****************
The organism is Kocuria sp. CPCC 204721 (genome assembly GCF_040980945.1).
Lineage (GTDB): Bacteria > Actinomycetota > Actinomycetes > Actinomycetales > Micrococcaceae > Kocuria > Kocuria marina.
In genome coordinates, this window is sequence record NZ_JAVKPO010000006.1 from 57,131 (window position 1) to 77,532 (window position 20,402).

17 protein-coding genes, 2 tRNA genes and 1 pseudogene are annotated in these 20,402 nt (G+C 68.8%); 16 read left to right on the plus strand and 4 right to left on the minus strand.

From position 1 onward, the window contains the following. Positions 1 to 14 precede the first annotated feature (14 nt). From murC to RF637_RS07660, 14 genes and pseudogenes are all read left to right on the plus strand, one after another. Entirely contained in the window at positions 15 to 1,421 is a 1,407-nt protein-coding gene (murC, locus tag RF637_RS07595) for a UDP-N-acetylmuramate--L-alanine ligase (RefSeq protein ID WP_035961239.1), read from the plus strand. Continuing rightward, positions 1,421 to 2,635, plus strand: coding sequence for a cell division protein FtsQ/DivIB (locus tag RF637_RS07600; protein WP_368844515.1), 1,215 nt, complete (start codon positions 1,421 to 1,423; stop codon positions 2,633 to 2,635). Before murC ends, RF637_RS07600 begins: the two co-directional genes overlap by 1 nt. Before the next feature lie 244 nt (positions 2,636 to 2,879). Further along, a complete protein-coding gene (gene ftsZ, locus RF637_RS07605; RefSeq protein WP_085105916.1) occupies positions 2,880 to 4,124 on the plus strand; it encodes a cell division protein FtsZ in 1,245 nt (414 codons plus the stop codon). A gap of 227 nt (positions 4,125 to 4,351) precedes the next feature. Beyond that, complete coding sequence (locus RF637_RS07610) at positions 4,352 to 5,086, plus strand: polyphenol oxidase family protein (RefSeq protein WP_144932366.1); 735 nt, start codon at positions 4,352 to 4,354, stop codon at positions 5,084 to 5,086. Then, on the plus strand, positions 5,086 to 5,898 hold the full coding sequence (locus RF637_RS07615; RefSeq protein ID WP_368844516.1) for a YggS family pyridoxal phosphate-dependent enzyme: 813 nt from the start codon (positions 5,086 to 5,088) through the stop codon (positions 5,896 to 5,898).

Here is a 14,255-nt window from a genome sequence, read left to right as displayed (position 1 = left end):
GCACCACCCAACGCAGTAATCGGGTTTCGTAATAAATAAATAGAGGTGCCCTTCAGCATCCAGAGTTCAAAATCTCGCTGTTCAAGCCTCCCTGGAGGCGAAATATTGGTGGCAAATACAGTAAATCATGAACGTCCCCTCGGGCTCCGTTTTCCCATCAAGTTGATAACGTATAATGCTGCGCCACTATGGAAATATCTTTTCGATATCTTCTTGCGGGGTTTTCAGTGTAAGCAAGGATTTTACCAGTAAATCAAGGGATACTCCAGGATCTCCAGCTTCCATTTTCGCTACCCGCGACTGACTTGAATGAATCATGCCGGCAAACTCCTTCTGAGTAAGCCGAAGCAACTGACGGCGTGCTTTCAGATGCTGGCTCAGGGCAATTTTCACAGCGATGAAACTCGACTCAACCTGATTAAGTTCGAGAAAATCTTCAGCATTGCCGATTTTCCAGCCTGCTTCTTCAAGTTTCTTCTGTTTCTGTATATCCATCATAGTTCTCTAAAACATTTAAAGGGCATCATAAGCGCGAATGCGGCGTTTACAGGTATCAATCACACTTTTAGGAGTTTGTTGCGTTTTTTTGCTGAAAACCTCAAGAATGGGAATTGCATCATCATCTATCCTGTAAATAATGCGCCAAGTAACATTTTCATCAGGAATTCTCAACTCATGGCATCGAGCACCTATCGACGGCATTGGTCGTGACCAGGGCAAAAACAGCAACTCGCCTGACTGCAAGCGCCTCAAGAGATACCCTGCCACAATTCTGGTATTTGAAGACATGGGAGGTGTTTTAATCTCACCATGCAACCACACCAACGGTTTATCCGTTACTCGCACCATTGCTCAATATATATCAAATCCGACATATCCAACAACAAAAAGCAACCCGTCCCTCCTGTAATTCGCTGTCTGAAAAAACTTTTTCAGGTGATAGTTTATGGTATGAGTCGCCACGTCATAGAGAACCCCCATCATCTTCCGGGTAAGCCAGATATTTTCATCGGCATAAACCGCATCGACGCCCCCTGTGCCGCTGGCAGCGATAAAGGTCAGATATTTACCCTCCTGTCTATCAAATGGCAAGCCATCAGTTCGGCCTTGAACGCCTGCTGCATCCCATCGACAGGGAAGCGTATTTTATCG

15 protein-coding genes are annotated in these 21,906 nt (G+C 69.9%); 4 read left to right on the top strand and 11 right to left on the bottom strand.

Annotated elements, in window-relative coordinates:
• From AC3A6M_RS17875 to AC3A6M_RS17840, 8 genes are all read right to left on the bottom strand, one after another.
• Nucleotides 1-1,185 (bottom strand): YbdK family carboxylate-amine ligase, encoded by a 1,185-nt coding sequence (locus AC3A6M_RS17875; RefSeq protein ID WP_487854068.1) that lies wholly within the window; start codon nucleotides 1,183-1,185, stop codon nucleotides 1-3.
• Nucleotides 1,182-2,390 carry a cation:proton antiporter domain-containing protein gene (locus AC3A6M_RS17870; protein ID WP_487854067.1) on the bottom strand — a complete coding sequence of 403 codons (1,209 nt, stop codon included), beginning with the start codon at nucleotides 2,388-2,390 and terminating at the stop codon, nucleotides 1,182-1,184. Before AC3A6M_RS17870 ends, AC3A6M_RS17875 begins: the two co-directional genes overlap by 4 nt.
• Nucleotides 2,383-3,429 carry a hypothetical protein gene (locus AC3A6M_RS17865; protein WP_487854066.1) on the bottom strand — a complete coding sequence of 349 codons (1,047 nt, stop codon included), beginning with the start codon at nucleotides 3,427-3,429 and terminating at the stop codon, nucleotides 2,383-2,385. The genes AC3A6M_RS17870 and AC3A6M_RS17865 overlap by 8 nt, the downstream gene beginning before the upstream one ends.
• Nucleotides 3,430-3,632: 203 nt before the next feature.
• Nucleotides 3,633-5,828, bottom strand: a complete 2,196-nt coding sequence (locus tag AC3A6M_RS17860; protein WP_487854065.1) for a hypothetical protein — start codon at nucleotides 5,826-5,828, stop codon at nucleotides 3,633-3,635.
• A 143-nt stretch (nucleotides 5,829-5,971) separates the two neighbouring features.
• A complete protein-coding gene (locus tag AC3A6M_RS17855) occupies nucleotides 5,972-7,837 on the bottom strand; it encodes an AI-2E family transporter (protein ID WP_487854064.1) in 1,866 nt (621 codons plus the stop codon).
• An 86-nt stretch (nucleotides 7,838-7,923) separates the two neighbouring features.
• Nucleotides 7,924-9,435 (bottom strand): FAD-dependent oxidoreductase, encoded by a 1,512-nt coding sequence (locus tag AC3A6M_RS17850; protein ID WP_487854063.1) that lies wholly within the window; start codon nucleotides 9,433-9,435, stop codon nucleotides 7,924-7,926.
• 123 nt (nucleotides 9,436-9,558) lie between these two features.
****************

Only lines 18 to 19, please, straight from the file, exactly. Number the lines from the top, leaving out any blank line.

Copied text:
• An 86-nt stretch (nucleotides 7,838-7,923) separates the two neighbouring features.
• Nucleotides 7,924-9,435 (bottom strand): FAD-dependent oxidoreductase, encoded by a 1,512-nt coding sequence (locus tag AC3A6M_RS17850; protein ID WP_487854063.1) that lies wholly within the window; start codon nucleotides 9,433-9,435, stop codon nucleotides 7,924-7,926.